These simple spelt drop scones, made with spelt flour, honey, and a little vanilla, are a slightly denser small pancake. Not like American pancakes and not like unleavened typical European pancakes, they’re from Scotland and northern England. While the modern versions aren’t usually made with spelt flour I don’t think it would be a stretch to think that people may have used spelt or other ancient grains historically.
Using spelt flour makes for a more flavourful Scotch pancake, as does adding honey and vanilla. Most recipes call for self-raising flour which (I don’t think) exists with spelt flour, and either way, self-raising flour isn’t readily available outside of the UK and Australia.
For some more delicious alternatives to everyday pancakes, try ancient grain einkorn pancakes, fluffy gluten-free banana pancakes with buckwheat flour, or green spinach pancakes with chickpea and buckwheat.
Ingredient Notes and Substitutions
- Milk: use any milk you like here. I always use homemade oat milk.
- Flour: use light (sifted), whole grain, or a blend of the two. I particularly like 50:50 for this recipe for the best flavour and rise.
- Honey: depending on the type you use, the taste of the honey may come through quite strongly. A dark honey is very nice here but a creamed one will be more neutral. Substitute maple syrup or any type of sugar if preferred.
- Vanilla: this can be omitted or you can use another spice, like cinnamon.
Step by Step
Step 1: beat the egg and honey to combine, then whisk in the milk and vanilla.
Step 2: mix in the flour and other dry ingredients.
Step 3: spoon the batter into a preheated pan and cook until bubbles appear throughout.
Step 4: carefully flip and cook the other side, until cooked through.
This recipe came about pretty much because I found a Skeppshult scotch pancake pan secondhand (this one, but mine cost about eight euro) when we lived in Sweden, and I wanted to use it! You can use a normal pan though, don’t worry, it’s probably easier than trying to get the scones to flip perfectly in the specialist pan!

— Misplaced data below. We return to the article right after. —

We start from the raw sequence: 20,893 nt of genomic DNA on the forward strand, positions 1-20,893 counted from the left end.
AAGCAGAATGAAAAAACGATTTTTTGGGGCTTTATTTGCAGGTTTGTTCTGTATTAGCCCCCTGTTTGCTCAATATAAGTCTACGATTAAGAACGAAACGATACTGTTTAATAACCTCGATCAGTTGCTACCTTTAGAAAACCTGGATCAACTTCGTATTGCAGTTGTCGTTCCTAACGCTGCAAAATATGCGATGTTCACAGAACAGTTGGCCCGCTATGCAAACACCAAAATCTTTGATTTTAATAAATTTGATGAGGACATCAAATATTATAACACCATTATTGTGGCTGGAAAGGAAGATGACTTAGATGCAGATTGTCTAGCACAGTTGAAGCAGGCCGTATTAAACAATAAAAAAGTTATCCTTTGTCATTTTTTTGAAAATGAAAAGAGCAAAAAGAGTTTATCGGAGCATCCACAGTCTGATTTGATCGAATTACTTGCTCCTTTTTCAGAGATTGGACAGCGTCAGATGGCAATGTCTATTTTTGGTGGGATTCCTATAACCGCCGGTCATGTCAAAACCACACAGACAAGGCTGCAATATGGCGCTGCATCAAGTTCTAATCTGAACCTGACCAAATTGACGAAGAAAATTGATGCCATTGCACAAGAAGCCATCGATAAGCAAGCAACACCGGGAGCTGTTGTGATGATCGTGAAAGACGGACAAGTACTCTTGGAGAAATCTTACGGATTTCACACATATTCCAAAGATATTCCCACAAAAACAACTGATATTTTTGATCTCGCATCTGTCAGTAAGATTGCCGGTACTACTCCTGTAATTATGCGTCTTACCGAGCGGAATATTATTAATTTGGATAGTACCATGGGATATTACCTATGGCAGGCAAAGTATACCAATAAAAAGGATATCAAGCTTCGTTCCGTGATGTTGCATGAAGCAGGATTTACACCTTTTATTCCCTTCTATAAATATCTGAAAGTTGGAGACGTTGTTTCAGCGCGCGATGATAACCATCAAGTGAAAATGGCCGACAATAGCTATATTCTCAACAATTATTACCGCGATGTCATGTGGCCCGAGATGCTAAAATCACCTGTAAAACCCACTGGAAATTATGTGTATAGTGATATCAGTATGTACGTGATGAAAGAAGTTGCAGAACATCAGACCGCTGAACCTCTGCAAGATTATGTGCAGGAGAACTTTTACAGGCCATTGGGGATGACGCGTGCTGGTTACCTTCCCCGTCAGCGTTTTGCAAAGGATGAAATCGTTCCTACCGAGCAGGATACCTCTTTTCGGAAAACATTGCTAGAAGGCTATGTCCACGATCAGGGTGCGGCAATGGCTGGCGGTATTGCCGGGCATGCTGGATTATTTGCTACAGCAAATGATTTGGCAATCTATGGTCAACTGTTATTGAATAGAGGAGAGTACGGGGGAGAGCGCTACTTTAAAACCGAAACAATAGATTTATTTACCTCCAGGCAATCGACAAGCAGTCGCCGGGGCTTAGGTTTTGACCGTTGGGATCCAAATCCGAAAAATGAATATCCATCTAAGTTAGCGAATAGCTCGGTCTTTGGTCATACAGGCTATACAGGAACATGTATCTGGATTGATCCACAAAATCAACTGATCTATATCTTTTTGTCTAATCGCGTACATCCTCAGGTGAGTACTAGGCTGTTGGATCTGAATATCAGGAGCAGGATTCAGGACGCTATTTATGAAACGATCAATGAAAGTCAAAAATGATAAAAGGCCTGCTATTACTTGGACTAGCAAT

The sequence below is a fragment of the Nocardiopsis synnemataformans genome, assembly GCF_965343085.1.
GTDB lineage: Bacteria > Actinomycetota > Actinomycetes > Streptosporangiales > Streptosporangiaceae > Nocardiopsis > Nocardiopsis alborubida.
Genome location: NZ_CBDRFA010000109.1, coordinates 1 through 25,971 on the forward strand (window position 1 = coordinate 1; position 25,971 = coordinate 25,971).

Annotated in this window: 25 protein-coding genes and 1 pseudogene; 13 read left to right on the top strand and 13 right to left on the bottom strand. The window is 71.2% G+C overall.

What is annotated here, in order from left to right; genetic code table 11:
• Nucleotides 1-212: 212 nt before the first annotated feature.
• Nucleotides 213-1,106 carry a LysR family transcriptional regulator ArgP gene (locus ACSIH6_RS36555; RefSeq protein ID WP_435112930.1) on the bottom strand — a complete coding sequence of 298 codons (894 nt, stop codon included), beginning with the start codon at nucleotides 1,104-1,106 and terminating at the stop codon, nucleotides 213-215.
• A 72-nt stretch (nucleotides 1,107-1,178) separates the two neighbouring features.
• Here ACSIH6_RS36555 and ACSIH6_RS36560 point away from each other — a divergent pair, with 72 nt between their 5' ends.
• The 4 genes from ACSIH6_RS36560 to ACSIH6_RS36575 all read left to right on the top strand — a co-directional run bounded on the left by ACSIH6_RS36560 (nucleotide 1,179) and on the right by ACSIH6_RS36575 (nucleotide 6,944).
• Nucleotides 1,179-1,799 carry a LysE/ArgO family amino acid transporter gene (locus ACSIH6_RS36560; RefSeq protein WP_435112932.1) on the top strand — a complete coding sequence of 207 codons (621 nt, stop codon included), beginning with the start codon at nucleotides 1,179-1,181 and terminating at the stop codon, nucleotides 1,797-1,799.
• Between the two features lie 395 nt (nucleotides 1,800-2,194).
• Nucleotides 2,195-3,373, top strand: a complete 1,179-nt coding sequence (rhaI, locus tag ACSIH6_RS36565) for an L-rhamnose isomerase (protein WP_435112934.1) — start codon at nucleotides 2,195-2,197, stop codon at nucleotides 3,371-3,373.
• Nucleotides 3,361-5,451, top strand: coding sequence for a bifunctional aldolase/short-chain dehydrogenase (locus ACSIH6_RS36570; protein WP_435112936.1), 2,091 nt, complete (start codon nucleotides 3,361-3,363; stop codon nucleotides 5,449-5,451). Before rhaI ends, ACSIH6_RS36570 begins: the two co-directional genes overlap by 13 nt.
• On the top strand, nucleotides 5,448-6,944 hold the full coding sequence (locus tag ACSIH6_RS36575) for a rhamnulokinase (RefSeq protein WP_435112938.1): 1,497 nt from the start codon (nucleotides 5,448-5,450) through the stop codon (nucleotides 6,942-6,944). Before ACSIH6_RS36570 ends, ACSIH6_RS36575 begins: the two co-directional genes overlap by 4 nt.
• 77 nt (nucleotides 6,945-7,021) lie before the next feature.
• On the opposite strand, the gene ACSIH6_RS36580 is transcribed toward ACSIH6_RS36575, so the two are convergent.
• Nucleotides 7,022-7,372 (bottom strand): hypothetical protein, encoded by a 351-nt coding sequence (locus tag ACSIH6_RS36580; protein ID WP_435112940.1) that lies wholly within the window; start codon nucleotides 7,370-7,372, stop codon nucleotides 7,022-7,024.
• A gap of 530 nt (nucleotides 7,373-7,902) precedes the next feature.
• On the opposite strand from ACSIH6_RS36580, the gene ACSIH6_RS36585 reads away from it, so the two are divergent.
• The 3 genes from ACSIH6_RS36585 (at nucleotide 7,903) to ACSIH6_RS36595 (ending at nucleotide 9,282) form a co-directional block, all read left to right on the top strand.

There’s no added oil in this recipe, so be sure to add some to the frying pan. Eggs contain fat so that will help to prevent too much sticking but if your pan isn’t well-seasoned you’ll definitely need a thin layer of oil.
How to Store
Storage: keep in a sealed container at room temperature for up to three days. Leftovers can be toasted to reheat, or popped back into a frying pan for a minute or two.
Freezing: transfer fully cooled scones to an airtight container and freeze for up to two months. Thaw at room temperature and reheat if desired.
- Don’t worry if the batter seems thick: these are drop scones, not fluffy pancakes, and the batter is definitely thicker than you might expect. It’s cooked at a slightly lower temperature to account for this.
- Keep the heat low: because the batter is thick, too hot too fast will result in scones that are raw in the middle and too brown on the outside. Low-medium is probably ideal, but every cooker is different.
- Don’t over-mix: if the batter is mixed for too long, the resulting pancakes will be too dense and chewy. Mix until just combined and know that a few streaks of flour are fine.
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Spelt Drop Scones (Scotch Pancakes)
- 1 large egg
- 1 tablespoon honey
- 200 ml non-dairy milk
- 1 teaspoon vanilla extract
- 220 grams spelt flour
- 2 ¼ teaspoons baking powder
- ¼ teaspoon baking soda
- ½ teaspoon sea salt
- Oil for frying
- Add the egg and honey to a large mixing bowl, and beat with a whisk to combine. Whisk in the milk and vanilla.1 large egg, 1 tablespoon honey, 200 ml non-dairy milk, 1 teaspoon vanilla extract
- Add the flour, baking powder and soda, and salt to the bowl. Whisk until just combined. A few streaks of flour are fine.220 grams spelt flour, 2 ¼ teaspoons baking powder, ¼ teaspoon baking soda, ½ teaspoon sea salt
- Heat a large frying pan (or pancake pan) over low-medium heat. Once heated, add just enough oil to barely cover the pan. A heat-safe pastry brush can be helpful for this.Oil for frying
- Drop spoonfuls of batter into the pan – a gravy ladle is good for this – and cook until bubbles appear throughout the surface of the pancake, about two minutes. Flip and cook the other side until golden, another minute or two.
- Repeat for the remaining scones and serve warm with any desired toppings.
* For American cup measurements, please click the pink link text above the ingredient list that says ‘American’.
Nutrition is provided as a courtesy and is an estimate. If this information is important to you, please have it verified independently.